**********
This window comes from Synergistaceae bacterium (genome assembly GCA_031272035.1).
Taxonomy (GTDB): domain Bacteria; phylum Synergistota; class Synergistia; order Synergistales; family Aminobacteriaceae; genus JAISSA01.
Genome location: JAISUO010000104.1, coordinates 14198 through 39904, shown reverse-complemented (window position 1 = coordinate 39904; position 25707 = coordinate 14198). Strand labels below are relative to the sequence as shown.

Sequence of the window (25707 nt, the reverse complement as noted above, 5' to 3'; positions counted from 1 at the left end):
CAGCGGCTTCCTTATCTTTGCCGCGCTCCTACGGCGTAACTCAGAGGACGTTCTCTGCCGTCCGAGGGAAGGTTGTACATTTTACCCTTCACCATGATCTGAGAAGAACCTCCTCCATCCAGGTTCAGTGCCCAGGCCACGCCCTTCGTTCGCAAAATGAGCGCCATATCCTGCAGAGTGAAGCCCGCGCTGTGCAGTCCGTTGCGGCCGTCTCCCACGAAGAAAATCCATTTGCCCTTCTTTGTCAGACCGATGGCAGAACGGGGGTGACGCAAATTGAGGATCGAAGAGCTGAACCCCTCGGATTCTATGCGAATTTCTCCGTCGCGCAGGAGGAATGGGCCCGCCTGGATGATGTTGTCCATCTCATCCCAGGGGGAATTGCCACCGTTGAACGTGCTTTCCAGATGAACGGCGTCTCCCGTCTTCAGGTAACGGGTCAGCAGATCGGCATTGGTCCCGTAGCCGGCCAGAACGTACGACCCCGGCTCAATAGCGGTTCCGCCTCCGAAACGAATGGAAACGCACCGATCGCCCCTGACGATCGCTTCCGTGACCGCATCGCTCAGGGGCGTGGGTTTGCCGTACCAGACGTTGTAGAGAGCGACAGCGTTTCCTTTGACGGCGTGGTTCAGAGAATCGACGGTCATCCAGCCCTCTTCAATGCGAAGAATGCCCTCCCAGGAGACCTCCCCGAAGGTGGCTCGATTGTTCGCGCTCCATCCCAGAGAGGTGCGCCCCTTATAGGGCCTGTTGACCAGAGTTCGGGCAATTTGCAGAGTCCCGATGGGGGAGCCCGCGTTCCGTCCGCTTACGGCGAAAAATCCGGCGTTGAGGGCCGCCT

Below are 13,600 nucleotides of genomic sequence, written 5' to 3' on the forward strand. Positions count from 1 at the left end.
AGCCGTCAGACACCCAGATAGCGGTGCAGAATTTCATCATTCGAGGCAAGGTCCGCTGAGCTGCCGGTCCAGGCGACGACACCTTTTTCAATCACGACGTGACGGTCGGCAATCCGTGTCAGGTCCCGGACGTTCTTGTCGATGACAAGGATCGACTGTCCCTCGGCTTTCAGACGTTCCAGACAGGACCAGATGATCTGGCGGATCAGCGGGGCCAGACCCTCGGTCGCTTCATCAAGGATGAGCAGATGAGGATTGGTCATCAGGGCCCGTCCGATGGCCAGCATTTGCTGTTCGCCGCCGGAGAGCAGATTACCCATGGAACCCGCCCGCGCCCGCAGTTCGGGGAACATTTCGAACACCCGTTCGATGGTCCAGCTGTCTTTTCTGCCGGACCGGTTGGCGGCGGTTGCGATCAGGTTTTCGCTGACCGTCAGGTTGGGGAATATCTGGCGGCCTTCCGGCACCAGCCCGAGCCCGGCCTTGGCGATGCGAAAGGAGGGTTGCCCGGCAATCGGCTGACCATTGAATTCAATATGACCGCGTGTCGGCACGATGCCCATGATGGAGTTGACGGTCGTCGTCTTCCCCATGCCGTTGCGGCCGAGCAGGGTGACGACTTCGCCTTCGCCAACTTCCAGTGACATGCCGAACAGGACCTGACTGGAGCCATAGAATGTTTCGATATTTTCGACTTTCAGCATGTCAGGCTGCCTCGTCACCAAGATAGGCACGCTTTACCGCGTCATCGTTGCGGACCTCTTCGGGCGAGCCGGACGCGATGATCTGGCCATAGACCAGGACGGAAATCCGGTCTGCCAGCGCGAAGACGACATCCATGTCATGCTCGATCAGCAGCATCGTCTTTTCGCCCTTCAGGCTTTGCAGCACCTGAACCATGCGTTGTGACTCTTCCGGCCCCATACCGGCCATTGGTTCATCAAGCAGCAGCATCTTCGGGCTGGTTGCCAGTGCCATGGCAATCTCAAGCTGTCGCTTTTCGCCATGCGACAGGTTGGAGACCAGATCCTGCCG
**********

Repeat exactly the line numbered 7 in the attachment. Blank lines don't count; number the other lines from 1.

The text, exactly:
AGCCGTCAGACACCCAGATAGCGGTGCAGAATTTCATCATTCGAGGCAAGGTCCGCTGAGCTGCCGGTCCAGGCGACGACACCTTTTTCAATCACGACGTGACGGTCGGCAATCCGTGTCAGGTCCCGGACGTTCTTGTCGATGACAAGGATCGACTGTCCCTCGGCTTTCAGACGTTCCAGACAGGACCAGATGATCTGGCGGATCAGCGGGGCCAGACCCTCGGTCGCTTCATCAAGGATGAGCAGATGAGGATTGGTCATCAGGGCCCGTCCGATGGCCAGCATTTGCTGTTCGCCGCCGGAGAGCAGATTACCCATGGAACCCGCCCGCGCCCGCAGTTCGGGGAACATTTCGAACACCCGTTCGATGGTCCAGCTGTCTTTTCTGCCGGACCGGTTGGCGGCGGTTGCGATCAGGTTTTCGCTGACCGTCAGGTTGGGGAATATCTGGCGGCCTTCCGGCACCAGCCCGAGCCCGGCCTTGGCGATGCGAAAGGAGGGTTGCCCGGCAATCGGCTGACCATTGAATTCAATATGACCGCGTGTCGGCACGATGCCCATGATGGAGTTGACGGTCGTCGTCTTCCCCATGCCGTTGCGGCCGAGCAGGGTGACGACTTCGCCTTCGCCAACTTCCAGTGACATGCCGAACAGGACCTGACTGGAGCCATAGAATGTTTCGATATTTTCGACTTTCAGCATGTCAGGCTGCCTCGTCACCAAGATAGGCACGCTTTACCGCGTCATCGTTGCGGACCTCTTCGGGCGAGCCGGACGCGATGATCTGGCCATAGACCAGGACGGAAATCCGGTCTGCCAGCGCGAAGACGACATCCATGTCATGCTCGATCAGCAGCATCGTCTTTTCGCCCTTCAGGCTTTGCAGCACCTGAACCATGCGTTGTGACTCTTCCGGCCCCATACCGGCCATTGGTTCATCAAGCAGCAGCATCTTCGGGCTGGTTGCCAGTGCCATGGCAATCTCAAGCTGTCGCTTTTCGCCATGCGACAGGTTGGAGACCAGATCCTGCCG